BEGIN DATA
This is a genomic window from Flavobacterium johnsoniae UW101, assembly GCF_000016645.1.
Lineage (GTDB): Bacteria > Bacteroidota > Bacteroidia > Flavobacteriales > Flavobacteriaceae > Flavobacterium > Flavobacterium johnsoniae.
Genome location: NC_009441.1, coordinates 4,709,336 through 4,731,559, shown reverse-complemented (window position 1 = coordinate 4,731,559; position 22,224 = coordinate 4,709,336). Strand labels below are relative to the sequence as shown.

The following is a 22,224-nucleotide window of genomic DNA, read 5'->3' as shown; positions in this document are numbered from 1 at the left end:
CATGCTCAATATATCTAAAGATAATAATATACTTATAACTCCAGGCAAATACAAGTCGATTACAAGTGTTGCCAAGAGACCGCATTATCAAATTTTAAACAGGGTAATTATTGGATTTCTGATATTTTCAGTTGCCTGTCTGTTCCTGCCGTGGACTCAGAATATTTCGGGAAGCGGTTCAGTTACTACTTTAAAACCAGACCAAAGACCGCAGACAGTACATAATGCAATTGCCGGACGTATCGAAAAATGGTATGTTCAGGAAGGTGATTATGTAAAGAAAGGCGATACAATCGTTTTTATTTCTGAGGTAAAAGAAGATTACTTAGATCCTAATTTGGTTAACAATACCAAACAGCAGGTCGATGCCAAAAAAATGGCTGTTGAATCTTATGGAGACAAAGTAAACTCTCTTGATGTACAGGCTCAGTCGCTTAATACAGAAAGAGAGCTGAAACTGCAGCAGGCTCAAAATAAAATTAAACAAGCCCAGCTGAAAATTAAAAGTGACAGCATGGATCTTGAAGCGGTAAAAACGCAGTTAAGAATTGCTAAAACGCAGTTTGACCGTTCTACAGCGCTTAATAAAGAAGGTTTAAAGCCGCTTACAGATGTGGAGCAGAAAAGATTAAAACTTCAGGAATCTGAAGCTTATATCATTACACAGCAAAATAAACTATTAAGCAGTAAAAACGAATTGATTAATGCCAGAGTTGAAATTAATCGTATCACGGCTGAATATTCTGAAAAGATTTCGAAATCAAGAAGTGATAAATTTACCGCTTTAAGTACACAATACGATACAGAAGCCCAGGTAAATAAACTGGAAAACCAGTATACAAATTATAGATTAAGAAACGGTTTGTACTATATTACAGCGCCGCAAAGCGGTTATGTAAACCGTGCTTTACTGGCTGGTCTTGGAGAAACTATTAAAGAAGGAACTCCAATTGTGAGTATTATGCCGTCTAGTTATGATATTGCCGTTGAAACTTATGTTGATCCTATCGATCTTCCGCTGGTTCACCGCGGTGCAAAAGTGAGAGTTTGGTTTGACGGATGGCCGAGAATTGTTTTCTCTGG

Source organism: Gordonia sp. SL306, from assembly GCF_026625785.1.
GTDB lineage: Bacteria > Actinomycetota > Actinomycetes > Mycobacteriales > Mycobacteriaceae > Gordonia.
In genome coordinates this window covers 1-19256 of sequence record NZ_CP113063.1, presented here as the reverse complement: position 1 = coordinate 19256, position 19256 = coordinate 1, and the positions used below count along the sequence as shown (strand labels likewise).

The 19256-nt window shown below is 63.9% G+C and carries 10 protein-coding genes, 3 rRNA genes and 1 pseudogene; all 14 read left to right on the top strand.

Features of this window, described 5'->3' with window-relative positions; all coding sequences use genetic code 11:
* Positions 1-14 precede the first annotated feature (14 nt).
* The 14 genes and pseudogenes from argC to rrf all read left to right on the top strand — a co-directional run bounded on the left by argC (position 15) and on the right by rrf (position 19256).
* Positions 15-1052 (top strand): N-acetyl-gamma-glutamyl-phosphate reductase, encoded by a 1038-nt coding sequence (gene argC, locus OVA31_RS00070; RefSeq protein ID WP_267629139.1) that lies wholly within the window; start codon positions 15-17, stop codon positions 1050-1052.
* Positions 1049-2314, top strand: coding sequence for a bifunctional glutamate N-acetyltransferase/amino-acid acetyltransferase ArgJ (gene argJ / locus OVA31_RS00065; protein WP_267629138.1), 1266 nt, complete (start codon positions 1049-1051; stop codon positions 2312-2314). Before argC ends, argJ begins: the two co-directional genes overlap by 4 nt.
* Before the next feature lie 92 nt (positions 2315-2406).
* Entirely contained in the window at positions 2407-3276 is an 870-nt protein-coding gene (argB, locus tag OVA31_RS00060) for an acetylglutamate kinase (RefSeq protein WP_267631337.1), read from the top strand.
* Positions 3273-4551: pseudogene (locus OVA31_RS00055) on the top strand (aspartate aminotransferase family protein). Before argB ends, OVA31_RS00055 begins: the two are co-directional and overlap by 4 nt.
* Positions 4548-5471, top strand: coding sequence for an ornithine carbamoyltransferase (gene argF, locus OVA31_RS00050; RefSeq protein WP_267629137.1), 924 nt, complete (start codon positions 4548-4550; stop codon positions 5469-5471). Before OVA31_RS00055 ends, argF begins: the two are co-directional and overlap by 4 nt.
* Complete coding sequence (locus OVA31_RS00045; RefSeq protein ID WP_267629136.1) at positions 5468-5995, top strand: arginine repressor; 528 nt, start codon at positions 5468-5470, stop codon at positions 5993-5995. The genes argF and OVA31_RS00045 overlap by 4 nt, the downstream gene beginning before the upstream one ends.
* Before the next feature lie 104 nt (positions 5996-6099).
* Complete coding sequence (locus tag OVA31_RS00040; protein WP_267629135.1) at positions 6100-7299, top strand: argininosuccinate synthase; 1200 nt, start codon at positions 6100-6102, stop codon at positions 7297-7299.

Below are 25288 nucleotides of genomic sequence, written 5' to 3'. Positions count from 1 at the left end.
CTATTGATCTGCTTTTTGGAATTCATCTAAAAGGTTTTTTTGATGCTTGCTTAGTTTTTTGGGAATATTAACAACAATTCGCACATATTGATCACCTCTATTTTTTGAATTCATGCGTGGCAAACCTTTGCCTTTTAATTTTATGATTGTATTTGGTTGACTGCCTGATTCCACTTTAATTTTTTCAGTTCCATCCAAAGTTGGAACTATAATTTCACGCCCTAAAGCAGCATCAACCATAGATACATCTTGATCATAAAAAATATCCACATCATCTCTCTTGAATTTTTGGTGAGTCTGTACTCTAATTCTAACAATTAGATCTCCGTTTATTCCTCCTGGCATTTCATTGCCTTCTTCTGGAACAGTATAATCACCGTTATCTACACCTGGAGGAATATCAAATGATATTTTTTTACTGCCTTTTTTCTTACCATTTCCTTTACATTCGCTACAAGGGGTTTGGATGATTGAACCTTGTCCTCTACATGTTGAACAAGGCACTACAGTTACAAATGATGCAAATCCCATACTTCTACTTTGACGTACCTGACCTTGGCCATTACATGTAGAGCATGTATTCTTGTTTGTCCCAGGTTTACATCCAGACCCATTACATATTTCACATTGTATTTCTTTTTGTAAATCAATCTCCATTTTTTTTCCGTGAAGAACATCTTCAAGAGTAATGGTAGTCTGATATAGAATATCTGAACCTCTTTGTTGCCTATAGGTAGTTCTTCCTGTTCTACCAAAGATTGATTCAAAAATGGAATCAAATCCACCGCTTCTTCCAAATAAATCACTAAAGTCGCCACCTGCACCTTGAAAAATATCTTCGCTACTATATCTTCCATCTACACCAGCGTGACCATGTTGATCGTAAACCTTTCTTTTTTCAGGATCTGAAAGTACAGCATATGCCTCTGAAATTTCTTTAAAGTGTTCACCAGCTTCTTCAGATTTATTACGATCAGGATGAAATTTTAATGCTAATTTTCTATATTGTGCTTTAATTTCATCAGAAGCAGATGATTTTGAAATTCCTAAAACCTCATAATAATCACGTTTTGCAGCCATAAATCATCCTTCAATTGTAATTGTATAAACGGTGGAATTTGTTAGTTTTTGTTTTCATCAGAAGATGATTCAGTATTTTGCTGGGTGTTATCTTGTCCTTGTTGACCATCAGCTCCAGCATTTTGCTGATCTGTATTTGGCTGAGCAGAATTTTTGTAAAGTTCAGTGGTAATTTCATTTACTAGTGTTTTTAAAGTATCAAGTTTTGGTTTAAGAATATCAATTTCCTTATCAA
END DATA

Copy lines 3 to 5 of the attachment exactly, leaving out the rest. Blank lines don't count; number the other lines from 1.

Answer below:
Genome location: NC_009441.1, coordinates 4,709,336 through 4,731,559, shown reverse-complemented (window position 1 = coordinate 4,731,559; position 22,224 = coordinate 4,709,336). Strand labels below are relative to the sequence as shown.

The following is a 22,224-nucleotide window of genomic DNA, read 5'->3' as shown; positions in this document are numbered from 1 at the left end:
CATGCTCAATATATCTAAAGATAATAATATACTTATAACTCCAGGCAAATACAAGTCGATTACAAGTGTTGCCAAGAGACCGCATTATCAAATTTTAAACAGGGTAATTATTGGATTTCTGATATTTTCAGTTGCCTGTCTGTTCCTGCCGTGGACTCAGAATATTTCGGGAAGCGGTTCAGTTACTACTTTAAAACCAGACCAAAGACCGCAGACAGTACATAATGCAATTGCCGGACGTATCGAAAAATGGTATGTTCAGGAAGGTGATTATGTAAAGAAAGGCGATACAATCGTTTTTATTTCTGAGGTAAAAGAAGATTACTTAGATCCTAATTTGGTTAACAATACCAAACAGCAGGTCGATGCCAAAAAAATGGCTGTTGAATCTTATGGAGACAAAGTAAACTCTCTTGATGTACAGGCTCAGTCGCTTAATACAGAAAGAGAGCTGAAACTGCAGCAGGCTCAAAATAAAATTAAACAAGCCCAGCTGAAAATTAAAAGTGACAGCATGGATCTTGAAGCGGTAAAAACGCAGTTAAGAATTGCTAAAACGCAGTTTGACCGTTCTACAGCGCTTAATAAAGAAGGTTTAAAGCCGCTTACAGATGTGGAGCAGAAAAGATTAAAACTTCAGGAATCTGAAGCTTATATCATTACACAGCAAAATAAACTATTAAGCAGTAAAAACGAATTGATTAATGCCAGAGTTGAAATTAATCGTATCACGGCTGAATATTCTGAAAAGATTTCGAAATCAAGAAGTGATAAATTTACCGCTTTAAGTACACAATACGATACAGAAGCCCAGGTAAATAAACTGGAAAACCAGTATACAAATTATAGATTAAGAAACGGTTTGTACTATATTACAGCGCCGCAAAGCGGTTATGTAAACCGTGCTTTACTGGCTGGTCTTGGAGAAACTATTAAAGAAGGAACTCCAATTGTGAGTATTATGCCGTCTAGTTATGATATTGCCGTTGAAACTTATGTTGATCCTATCGATCTTCCGCTGGTTCACCGCGGTGCAAAAGTGAGAGTTTGGTTTGACGGATGGCCGAGAATTGTTTTCTCTGG